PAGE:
At the Tsavo East National Park in Kenya, Dida, a magnificent female elephant who was between 60 and 65 years old, passed away from old age. Dida, who flourished on the Kenyan grasslands and was reputed to be Africa’s largest female tusker, came to represent the enhanced status of her species in African wildlife. Dida displayed her long tusks and tough tusker skin for both visitors and Kenyan residents, living far longer than was typical for an elephant in the wild.
“Dida was a magnificent reservoir of many decades’ worth of knowledge and a genuinely iconic matriarch of the Tsavo. She led her through many seasons and difficult times. She was both the focus of several films and a well-known tourist destination, according to Kenya Wildlife Service.” Dida, according to the environmental protection organization Tsavo Trust, was “a real personification of an iconic cow (female elephant)”.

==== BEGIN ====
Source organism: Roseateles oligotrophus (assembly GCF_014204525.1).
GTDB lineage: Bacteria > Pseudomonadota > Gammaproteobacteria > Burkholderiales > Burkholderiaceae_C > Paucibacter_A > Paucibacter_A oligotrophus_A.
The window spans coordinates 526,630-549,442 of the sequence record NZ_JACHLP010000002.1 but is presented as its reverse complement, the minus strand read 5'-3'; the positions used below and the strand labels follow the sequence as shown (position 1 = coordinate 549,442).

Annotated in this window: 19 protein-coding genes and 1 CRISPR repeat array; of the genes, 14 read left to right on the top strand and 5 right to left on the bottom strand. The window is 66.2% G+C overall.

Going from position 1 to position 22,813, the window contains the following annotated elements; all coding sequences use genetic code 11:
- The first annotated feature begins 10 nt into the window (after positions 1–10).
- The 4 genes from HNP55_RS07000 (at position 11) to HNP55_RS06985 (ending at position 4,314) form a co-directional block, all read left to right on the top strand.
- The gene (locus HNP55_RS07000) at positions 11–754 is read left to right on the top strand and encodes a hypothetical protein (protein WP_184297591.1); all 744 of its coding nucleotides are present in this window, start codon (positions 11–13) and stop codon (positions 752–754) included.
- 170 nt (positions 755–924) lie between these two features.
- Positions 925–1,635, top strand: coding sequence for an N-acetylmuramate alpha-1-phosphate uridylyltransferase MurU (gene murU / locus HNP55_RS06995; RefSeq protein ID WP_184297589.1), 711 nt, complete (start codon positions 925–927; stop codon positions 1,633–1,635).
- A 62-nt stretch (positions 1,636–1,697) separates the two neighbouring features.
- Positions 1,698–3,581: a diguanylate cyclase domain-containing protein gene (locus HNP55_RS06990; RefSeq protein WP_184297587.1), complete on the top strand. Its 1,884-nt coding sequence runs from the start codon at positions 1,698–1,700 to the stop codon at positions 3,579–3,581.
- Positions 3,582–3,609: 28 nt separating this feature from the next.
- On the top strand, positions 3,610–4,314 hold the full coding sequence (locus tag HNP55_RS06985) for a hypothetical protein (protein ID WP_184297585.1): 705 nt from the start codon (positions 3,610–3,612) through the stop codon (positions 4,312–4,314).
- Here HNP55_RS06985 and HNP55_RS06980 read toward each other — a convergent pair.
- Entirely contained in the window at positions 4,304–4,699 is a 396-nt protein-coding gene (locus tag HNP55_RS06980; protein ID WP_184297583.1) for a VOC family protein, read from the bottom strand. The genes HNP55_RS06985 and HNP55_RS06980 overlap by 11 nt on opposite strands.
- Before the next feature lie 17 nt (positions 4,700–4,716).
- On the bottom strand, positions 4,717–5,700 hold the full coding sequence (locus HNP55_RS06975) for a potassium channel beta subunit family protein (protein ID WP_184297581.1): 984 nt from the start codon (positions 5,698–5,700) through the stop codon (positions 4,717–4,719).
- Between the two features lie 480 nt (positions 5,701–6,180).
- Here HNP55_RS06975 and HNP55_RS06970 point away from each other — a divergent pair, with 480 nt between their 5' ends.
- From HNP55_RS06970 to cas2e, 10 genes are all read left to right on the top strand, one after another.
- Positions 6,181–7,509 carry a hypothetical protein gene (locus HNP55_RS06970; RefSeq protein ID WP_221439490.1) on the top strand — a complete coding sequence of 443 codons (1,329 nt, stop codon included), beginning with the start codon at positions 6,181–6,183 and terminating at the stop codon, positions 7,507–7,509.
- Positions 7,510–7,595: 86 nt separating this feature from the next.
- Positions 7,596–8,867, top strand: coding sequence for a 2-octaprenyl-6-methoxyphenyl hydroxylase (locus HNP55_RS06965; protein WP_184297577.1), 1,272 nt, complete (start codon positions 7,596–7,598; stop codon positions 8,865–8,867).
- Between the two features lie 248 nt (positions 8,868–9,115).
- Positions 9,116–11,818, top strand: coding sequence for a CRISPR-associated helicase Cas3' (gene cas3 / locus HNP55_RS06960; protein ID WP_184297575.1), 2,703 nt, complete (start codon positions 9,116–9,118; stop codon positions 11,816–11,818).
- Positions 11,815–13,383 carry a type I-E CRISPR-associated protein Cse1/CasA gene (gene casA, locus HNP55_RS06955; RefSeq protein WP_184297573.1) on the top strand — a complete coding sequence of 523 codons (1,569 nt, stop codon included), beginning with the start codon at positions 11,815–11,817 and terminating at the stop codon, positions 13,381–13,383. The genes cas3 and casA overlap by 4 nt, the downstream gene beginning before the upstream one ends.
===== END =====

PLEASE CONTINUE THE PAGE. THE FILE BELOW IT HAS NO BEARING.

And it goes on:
The Kenya Wildlife Service (KWS) posted pictures of the now-deceased tusker along with the statement, “She died from natural causes related to old age having had a full life.” Dida’s death “due to old age” occurs as Kenya experiences its worst drought in 40 years, endangering both human and animal survival. According to a UN assessment published on October 23, over 90% of water supplies in some areas had dried up.
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